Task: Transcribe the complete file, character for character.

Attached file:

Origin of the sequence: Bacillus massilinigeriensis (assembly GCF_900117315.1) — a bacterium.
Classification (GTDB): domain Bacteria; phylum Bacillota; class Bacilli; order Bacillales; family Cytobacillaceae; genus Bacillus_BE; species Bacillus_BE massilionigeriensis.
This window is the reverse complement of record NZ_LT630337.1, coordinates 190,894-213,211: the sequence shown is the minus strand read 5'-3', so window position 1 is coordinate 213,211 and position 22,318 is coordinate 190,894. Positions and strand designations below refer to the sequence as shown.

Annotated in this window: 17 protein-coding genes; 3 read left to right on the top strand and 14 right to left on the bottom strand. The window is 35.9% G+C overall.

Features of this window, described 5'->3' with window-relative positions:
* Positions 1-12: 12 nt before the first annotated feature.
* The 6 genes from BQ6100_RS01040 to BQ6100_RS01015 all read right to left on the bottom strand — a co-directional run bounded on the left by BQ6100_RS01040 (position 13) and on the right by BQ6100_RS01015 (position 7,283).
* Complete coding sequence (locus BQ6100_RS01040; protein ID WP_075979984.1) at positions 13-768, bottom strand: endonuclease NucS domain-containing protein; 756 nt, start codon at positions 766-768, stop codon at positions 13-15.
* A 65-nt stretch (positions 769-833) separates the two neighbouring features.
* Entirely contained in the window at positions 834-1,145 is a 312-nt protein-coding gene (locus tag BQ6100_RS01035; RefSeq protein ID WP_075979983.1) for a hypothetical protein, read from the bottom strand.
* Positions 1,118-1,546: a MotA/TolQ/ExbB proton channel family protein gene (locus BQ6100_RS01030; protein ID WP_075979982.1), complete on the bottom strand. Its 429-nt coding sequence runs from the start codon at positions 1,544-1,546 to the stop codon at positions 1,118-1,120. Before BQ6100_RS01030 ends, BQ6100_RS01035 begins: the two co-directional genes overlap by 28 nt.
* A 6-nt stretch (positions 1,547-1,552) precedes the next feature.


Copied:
Origin of the sequence: Bacillus massilinigeriensis (assembly GCF_900117315.1) — a bacterium.
Classification (GTDB): domain Bacteria; phylum Bacillota; class Bacilli; order Bacillales; family Cytobacillaceae; genus Bacillus_BE; species Bacillus_BE massilionigeriensis.
This window is the reverse complement of record NZ_LT630337.1, coordinates 190,894-213,211: the sequence shown is the minus strand read 5'-3', so window position 1 is coordinate 213,211 and position 22,318 is coordinate 190,894. Positions and strand designations below refer to the sequence as shown.

Annotated in this window: 17 protein-coding genes; 3 read left to right on the top strand and 14 right to left on the bottom strand. The window is 35.9% G+C overall.

Features of this window, described 5'->3' with window-relative positions:
* Positions 1-12: 12 nt before the first annotated feature.
* The 6 genes from BQ6100_RS01040 to BQ6100_RS01015 all read right to left on the bottom strand — a co-directional run bounded on the left by BQ6100_RS01040 (position 13) and on the right by BQ6100_RS01015 (position 7,283).
* Complete coding sequence (locus BQ6100_RS01040; protein ID WP_075979984.1) at positions 13-768, bottom strand: endonuclease NucS domain-containing protein; 756 nt, start codon at positions 766-768, stop codon at positions 13-15.
* A 65-nt stretch (positions 769-833) separates the two neighbouring features.
* Entirely contained in the window at positions 834-1,145 is a 312-nt protein-coding gene (locus tag BQ6100_RS01035; RefSeq protein ID WP_075979983.1) for a hypothetical protein, read from the bottom strand.
* Positions 1,118-1,546: a MotA/TolQ/ExbB proton channel family protein gene (locus BQ6100_RS01030; protein ID WP_075979982.1), complete on the bottom strand. Its 429-nt coding sequence runs from the start codon at positions 1,544-1,546 to the stop codon at positions 1,118-1,120. Before BQ6100_RS01030 ends, BQ6100_RS01035 begins: the two co-directional genes overlap by 28 nt.
* A 6-nt stretch (positions 1,547-1,552) precedes the next feature.